All in all, then, what these trades do is signal the continued transition of this team, in this season. Trading Blake means salary savings and a peek at two young players who have some promise. It maintains financial flexibility moving forward and, at least in the short term, actually adds healthy players to the rotation for coaches to evaluate. I can’t say from a management perspective I am mad at this approach. It is hard to see a player you like leave, however. And with the trade deadline nearly here, I don’t think it will be the last time I say that today.

Don’t Call it a Tank

Daniel Rapaport —  February 17, 2014

This season has been a nightmare. There’s simply no denying that. The Lakers come out of the All-Star break at 18-35 and have a better record than exactly three other teams. The injury bug has taken the form of a tarantula who’s robbed the team of any opportunity to develop anything resembling a rhythm (when you’re without five of your top six scorers for multiple games, building chemistry on the court isn’t realistic). To put it bluntly, it’s the worst season in recent memory for the purple and gold.

From a purely basketball perspective, the most beneficial move for the future of the franchise would be to tank the rest of the season in hopes of landing a top-3 pick (Joel Embiid and Andrew Wiggins of Kansas, as well as Jabari Parker of Duke are considered by scouts to be capable of turning a franchise around quickly). Holding Kobe out for the rest of the season makes sense; the team has gone 5-22 in their past 27 games and have shown no signs of being able to put together a winning streak.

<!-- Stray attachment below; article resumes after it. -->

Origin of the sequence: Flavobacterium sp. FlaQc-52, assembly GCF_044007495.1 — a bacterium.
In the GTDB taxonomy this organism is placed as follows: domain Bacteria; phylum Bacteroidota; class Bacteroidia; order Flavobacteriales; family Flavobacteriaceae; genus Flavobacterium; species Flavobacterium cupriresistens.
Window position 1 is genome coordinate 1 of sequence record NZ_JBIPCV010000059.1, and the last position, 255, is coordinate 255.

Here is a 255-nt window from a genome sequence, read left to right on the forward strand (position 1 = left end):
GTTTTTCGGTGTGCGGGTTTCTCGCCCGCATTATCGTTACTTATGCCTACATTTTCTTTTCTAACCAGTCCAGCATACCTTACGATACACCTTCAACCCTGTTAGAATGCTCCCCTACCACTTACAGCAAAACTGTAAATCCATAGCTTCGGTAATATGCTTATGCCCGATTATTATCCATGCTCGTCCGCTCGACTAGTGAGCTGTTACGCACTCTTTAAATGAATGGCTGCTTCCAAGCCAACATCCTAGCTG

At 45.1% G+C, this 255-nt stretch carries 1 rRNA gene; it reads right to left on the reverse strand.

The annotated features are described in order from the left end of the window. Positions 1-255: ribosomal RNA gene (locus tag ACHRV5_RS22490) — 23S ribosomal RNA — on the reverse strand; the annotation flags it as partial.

That’s why it’s easy for those who don’t watch this Lakers squad to diagnose them as tankers. Kobe’s been out much longer than he expected, and the Lakers recent form suggests a conscious shift from trying to sneak into the playoff picture to trying to sneak into a top pick. But for those of us who watch this team on a nightly basis, it’s remarkably clear that this team isn’t tanking. Not one bit.

I’m proud of this squad. Sure, their record is bad, but they’re significantly outmatched talent-wise on each and every night (except when they play the Bucks, the most difficult NBA team to watch that I can remember). When you watch them play, you can’t help but root for them – and root hard. They fight, they battle, they play with pride – something last year’s team was incapable of. For all the crap head coach Mike D’Antoni has taken from fans, I can’t imagine any coach getting much more out of this group.